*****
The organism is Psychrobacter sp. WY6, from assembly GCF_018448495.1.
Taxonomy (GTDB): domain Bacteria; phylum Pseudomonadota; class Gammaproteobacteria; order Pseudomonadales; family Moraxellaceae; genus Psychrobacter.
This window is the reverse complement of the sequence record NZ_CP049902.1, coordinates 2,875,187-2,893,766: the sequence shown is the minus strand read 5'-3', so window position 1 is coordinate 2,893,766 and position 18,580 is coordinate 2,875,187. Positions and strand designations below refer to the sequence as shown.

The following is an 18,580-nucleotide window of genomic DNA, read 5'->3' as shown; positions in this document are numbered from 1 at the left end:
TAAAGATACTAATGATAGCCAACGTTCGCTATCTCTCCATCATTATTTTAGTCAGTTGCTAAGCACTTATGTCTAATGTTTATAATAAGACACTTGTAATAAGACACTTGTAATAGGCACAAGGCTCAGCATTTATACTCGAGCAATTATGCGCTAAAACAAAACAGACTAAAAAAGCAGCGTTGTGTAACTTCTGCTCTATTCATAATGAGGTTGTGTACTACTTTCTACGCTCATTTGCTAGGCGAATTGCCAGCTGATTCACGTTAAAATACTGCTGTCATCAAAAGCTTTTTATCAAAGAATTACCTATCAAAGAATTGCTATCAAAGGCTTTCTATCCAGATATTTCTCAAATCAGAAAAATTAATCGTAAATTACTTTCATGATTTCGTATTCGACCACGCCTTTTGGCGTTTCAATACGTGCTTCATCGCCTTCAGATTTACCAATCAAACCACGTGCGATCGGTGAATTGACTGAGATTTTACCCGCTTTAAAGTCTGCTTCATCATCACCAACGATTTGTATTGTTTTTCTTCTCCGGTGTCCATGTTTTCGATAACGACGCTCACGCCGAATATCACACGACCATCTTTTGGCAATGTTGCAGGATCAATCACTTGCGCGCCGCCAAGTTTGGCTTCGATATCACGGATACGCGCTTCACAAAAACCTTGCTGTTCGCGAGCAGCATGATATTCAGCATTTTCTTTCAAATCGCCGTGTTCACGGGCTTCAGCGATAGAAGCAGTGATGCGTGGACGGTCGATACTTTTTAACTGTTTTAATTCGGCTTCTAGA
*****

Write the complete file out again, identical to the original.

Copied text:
The organism is Psychrobacter sp. WY6, from assembly GCF_018448495.1.
Taxonomy (GTDB): domain Bacteria; phylum Pseudomonadota; class Gammaproteobacteria; order Pseudomonadales; family Moraxellaceae; genus Psychrobacter.
This window is the reverse complement of the sequence record NZ_CP049902.1, coordinates 2,875,187-2,893,766: the sequence shown is the minus strand read 5'-3', so window position 1 is coordinate 2,893,766 and position 18,580 is coordinate 2,875,187. Positions and strand designations below refer to the sequence as shown.

The following is an 18,580-nucleotide window of genomic DNA, read 5'->3' as shown; positions in this document are numbered from 1 at the left end:
TAAAGATACTAATGATAGCCAACGTTCGCTATCTCTCCATCATTATTTTAGTCAGTTGCTAAGCACTTATGTCTAATGTTTATAATAAGACACTTGTAATAAGACACTTGTAATAGGCACAAGGCTCAGCATTTATACTCGAGCAATTATGCGCTAAAACAAAACAGACTAAAAAAGCAGCGTTGTGTAACTTCTGCTCTATTCATAATGAGGTTGTGTACTACTTTCTACGCTCATTTGCTAGGCGAATTGCCAGCTGATTCACGTTAAAATACTGCTGTCATCAAAAGCTTTTTATCAAAGAATTACCTATCAAAGAATTGCTATCAAAGGCTTTCTATCCAGATATTTCTCAAATCAGAAAAATTAATCGTAAATTACTTTCATGATTTCGTATTCGACCACGCCTTTTGGCGTTTCAATACGTGCTTCATCGCCTTCAGATTTACCAATCAAACCACGTGCGATCGGTGAATTGACTGAGATTTTACCCGCTTTAAAGTCTGCTTCATCATCACCAACGATTTGTATTGTTTTTCTTCTCCGGTGTCCATGTTTTCGATAACGACGCTCACGCCGAATATCACACGACCATCTTTTGGCAATGTTGCAGGATCAATCACTTGCGCGCCGCCAAGTTTGGCTTCGATATCACGGATACGCGCTTCACAAAAACCTTGCTGTTCGCGAGCAGCATGATATTCAGCATTTTCTTTCAAATCGCCGTGTTCACGGGCTTCAGCGATAGAAGCAGTGATGCGTGGACGGTCGATACTTTTTAACTGTTTTAATTCGGCTTCTAGA